Outlook: Still just 21 — younger than most draft picks — there’s plenty of growth potential. I don’t think he’s going to be an MLS starter on a championship-caliber team right away, but there’s no reason to think that he can’t be a regular part of the rotation for many years to come.

Ethan Dobbelaere

One stat that matters: Has now logged more than 1,600 professional minutes before turning 19.

Quick analysis: While learning a new position, the 18-year-old got two starts and 181 MLS minutes and 11 starts and 783 USL Championship minutes. Most of that time came as a right wingback but he also saw some time in more advanced positions. The good news is that he seemed to grow into the position as the season wore on, even if he never was particularly productive.

Outlook: The biggest question around Dobbelaere is what position he’ll play at the MLS level. If the Sounders stick with a three-back formation, wingback seems like a good spot but it’s not clear that he has the defensive chops to play in four-man backline. The good news is that he has plenty of time to figure that out.

Shandon Hopeau

One stat that matters: Only made one start while on loan all year.

Quick analysis: Unclear role with the first team and was loaned to San Antonio FC where he only got one start and less than 200 minutes.

Outlook: Hard to see him coming back to the Sounders and faces an uncertain professional future.

Danny Leyva

One stat that matters: He averaged 28.27 pressures per 90 minutes, which ranks among the best on the Sounders.

Quick analysis: The 18-year-old established himself as a regular part of the rotation and has now played more than 3,000 professional minutes in his career. He was an active defender and an accurate passer.

Outlook: The big question surrounding Leyva is his position. He’s a reasonably good connector, but not really a playmaker nor an active defender — not someone who looks like a classic 6. He did get a recent call to U.S. U20s, though, which shows his potential. He could be a fixture in the midfield for years to come.

Trey Muse

One stat that matters: Set a career high by saving 72% of the shots he faced.

Quick analysis: Spent the year on loan to San Diego Loyal in the USL Championship and made 15 starts, going 6-6-2 with a 1.53 goals-against average. Unfortunately, he got hurt in August and hasn’t played since.

Outlook: While this seemed to be a solid step forward for the 22-year-old, it’s hard to know where he stands on the Sounders’ depth chart. He’s definitely behind Frei and Cleveland, is probably behind Spencer Richey and might even be behind Andrew Thomas. Depending on how the roster gets shaken up during the offseason, it’s not hard to imagine him going back on loan next year or even getting traded/transferred.

Alfonso Ocampo-Chavez

One stat that matters: Started just three matches while on loan to FC Pinzgau Saalfelden.

Quick analysis: It wasn’t so long ago that Ocampo-Chavez was playing in the U17 World Cup and was one of the Sounders’ top prospects. But he’s had a tough go since then. Ocampo-Chavez spent the first part of the year mostly with the Defiance, where he made 10 appearances and scored two goals. He then went on loan to the Austrian third division with FC Pinzgau Saalfelden where he made 13 appearances and scored one goal, logging just 345 minutes.

Outlook: He’s still just 19 so it would be silly to completely write him off, but I have to think the Sounders are looking for something they’re not really getting right now. I suspect the best-case scenario is he finds somewhere he can get regular minutes next year.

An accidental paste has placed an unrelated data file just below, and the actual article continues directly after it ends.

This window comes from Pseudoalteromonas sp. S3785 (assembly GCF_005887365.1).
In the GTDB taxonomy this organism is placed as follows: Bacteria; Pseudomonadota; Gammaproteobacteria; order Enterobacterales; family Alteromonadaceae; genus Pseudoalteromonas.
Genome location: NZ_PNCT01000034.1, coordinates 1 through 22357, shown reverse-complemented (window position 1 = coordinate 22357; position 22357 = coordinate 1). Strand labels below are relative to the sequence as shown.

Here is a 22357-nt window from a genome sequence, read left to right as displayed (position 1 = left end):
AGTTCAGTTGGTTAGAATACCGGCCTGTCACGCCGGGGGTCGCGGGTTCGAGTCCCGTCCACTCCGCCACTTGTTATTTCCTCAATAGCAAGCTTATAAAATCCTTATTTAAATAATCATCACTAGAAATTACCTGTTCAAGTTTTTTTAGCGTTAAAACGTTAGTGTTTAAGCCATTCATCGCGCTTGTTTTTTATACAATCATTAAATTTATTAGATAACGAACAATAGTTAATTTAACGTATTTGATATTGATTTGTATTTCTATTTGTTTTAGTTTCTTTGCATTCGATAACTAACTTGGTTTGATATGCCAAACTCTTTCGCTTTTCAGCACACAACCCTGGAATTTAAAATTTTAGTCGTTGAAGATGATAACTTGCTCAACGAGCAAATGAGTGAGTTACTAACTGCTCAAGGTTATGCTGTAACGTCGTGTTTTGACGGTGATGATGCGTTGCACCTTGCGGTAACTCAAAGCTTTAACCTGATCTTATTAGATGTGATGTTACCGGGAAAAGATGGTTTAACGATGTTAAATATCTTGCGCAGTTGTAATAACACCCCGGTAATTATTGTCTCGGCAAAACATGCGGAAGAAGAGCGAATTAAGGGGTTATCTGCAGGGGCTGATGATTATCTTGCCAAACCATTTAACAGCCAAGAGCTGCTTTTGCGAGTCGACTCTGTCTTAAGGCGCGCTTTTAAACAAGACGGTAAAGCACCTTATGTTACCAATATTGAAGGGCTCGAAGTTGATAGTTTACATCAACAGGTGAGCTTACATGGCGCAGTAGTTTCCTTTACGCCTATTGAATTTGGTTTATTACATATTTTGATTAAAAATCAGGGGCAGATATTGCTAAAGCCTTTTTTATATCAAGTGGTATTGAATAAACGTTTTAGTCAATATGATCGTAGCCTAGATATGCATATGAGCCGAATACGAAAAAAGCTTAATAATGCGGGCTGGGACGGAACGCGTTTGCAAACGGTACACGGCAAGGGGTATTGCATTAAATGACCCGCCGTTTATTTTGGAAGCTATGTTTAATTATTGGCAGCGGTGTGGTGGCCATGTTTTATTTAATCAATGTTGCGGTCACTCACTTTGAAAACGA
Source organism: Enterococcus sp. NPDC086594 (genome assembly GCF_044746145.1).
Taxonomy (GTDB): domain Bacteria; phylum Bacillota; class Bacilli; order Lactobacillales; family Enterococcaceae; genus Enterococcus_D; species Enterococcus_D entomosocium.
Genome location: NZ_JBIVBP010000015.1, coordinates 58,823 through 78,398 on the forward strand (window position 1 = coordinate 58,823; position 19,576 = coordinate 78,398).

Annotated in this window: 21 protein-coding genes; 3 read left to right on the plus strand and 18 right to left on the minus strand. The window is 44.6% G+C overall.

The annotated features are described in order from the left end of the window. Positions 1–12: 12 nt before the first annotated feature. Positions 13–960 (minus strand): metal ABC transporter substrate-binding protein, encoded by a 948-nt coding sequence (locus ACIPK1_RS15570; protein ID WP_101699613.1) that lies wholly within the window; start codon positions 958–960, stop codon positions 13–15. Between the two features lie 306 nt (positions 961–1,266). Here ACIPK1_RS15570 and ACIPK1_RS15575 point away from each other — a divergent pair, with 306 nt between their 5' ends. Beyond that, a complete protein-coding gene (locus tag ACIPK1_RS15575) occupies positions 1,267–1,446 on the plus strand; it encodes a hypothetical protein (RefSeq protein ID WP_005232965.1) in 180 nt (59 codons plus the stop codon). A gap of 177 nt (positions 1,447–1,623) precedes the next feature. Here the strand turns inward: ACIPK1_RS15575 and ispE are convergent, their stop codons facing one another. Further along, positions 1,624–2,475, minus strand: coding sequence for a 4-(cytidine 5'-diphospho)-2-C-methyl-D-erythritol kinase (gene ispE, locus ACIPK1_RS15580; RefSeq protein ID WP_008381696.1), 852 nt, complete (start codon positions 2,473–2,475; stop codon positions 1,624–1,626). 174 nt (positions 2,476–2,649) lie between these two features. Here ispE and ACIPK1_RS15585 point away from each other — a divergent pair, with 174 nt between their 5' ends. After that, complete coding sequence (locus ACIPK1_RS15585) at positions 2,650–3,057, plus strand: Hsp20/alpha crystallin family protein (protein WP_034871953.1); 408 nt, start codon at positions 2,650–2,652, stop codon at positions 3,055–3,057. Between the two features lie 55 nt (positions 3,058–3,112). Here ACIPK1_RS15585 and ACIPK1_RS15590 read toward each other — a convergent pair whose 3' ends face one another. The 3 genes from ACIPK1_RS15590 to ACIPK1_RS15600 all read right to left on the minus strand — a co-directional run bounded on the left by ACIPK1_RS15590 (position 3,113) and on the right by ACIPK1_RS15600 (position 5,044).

Andrew Thomas

One stat that matters: Had three shutouts in seven appearances for the Defiance.

Quick analysis: Picked up in some weird midseason draft, Thomas actually looked really good in his seven Defiance starts. He went 3-1-3 and allowed just four goals during a period where Defiance looked like they’d easily qualify for the USL Championship playoffs. Unfortunately, an injury knocked him out for the year.

Outlook: I really liked what I saw from Thomas, to the point I think there’s a good chance he could even win the backup job next season. At the very least, I think he makes it a lot easier to potentially lose Cleveland and has probably jumped Trey Muse on the depth chart.

Obed Vargas

One stat that matters: Became the youngest player to ever play for the Sounders.

Quick analysis: You’d be excused for never having heard of the Alaskan 15-year-old prior to him making his debut. But there he was, the third youngest player to ever appear in an MLS game when he started against Austin FC. Vargas didn’t exactly light it up in that game or in any of his 19 starts for the Defiance, but he at least looks the part of a future MLS player. Vargas moves well, isn’t afraid to put in a tackle, and is strong on the ball even if he lacks the final product.

Outlook: Considering how quickly he rose through the Sounders organization, it would not be at all surprising to see him signed to a permanent first-team deal within the next year but it’s hard to imagine him contributing at that level that soon.

Alex Villanueva

One stat that matters: His three assists were tied for second-best on the Defiance.

Quick analysis: The Homegrown Player made two appearances off the bench as another “hardship call-up” with another 28 appearances and 1,878 minutes in the USL Championship. With the Defiance, Villanueva had two goals and three assists while playing as a left wingback.

Outlook: The 19-year-old plays with a lot of what I believe the kids call “sauce.” He’s not afraid to attack off the dribble and is perfectly suited for a wingback. It’s hard to imagine him regularly contributing in MLS by next year, but it would not be entirely surprising if he gets a few starts with the first team.